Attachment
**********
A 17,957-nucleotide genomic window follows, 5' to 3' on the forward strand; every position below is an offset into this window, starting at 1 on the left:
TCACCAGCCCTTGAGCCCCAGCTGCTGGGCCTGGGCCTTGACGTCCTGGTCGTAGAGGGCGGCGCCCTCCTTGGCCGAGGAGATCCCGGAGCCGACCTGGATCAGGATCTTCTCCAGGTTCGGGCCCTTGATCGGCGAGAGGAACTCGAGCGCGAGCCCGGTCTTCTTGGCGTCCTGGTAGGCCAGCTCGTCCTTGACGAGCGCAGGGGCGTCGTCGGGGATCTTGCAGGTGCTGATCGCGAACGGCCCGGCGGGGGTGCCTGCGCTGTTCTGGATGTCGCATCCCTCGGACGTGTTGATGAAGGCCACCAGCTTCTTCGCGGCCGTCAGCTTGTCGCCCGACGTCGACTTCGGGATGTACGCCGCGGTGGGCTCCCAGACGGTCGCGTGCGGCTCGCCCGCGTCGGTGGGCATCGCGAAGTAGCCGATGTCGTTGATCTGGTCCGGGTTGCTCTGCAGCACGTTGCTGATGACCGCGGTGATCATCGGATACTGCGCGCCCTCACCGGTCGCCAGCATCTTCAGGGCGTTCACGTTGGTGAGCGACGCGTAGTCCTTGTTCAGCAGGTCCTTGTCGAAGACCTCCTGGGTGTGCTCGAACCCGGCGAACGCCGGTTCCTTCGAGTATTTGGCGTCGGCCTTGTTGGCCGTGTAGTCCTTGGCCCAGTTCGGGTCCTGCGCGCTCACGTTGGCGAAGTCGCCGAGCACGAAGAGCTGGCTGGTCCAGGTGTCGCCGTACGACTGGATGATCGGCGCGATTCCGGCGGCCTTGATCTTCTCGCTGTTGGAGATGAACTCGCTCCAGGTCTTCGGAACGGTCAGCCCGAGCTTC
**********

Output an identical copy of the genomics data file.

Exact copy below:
A 17,957-nucleotide genomic window follows, 5' to 3' on the forward strand; every position below is an offset into this window, starting at 1 on the left:
TCACCAGCCCTTGAGCCCCAGCTGCTGGGCCTGGGCCTTGACGTCCTGGTCGTAGAGGGCGGCGCCCTCCTTGGCCGAGGAGATCCCGGAGCCGACCTGGATCAGGATCTTCTCCAGGTTCGGGCCCTTGATCGGCGAGAGGAACTCGAGCGCGAGCCCGGTCTTCTTGGCGTCCTGGTAGGCCAGCTCGTCCTTGACGAGCGCAGGGGCGTCGTCGGGGATCTTGCAGGTGCTGATCGCGAACGGCCCGGCGGGGGTGCCTGCGCTGTTCTGGATGTCGCATCCCTCGGACGTGTTGATGAAGGCCACCAGCTTCTTCGCGGCCGTCAGCTTGTCGCCCGACGTCGACTTCGGGATGTACGCCGCGGTGGGCTCCCAGACGGTCGCGTGCGGCTCGCCCGCGTCGGTGGGCATCGCGAAGTAGCCGATGTCGTTGATCTGGTCCGGGTTGCTCTGCAGCACGTTGCTGATGACCGCGGTGATCATCGGATACTGCGCGCCCTCACCGGTCGCCAGCATCTTCAGGGCGTTCACGTTGGTGAGCGACGCGTAGTCCTTGTTCAGCAGGTCCTTGTCGAAGACCTCCTGGGTGTGCTCGAACCCGGCGAACGCCGGTTCCTTCGAGTATTTGGCGTCGGCCTTGTTGGCCGTGTAGTCCTTGGCCCAGTTCGGGTCCTGCGCGCTCACGTTGGCGAAGTCGCCGAGCACGAAGAGCTGGCTGGTCCAGGTGTCGCCGTACGACTGGATGATCGGCGCGATTCCGGCGGCCTTGATCTTCTCGCTGTTGGAGATGAACTCGCTCCAGGTCTTCGGAACGGTCAGCCCGAGCTTC